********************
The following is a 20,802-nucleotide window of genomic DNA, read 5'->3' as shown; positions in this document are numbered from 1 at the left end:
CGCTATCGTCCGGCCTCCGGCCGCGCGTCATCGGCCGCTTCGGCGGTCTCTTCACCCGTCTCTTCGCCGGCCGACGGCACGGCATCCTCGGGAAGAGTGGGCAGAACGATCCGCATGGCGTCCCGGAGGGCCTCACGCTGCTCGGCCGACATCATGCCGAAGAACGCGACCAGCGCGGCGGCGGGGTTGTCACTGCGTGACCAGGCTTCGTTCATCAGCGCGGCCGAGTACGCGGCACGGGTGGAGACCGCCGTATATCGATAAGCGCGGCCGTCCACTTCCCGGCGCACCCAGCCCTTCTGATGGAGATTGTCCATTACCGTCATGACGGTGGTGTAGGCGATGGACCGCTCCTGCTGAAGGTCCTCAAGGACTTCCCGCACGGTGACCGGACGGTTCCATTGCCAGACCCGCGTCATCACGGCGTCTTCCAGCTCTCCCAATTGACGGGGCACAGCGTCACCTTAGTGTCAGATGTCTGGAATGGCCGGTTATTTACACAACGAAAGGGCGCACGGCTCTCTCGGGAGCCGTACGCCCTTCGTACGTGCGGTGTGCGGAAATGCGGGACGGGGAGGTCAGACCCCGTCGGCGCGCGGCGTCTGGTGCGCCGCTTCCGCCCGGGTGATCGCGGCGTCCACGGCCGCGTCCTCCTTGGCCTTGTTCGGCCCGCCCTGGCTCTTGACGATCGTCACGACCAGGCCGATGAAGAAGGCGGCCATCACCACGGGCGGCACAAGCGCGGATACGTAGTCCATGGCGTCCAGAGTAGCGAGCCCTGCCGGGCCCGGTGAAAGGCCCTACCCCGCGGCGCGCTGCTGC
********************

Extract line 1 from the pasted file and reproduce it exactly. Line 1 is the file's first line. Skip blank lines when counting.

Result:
The following is a 20,802-nucleotide window of genomic DNA, read 5'->3' as shown; positions in this document are numbered from 1 at the left end: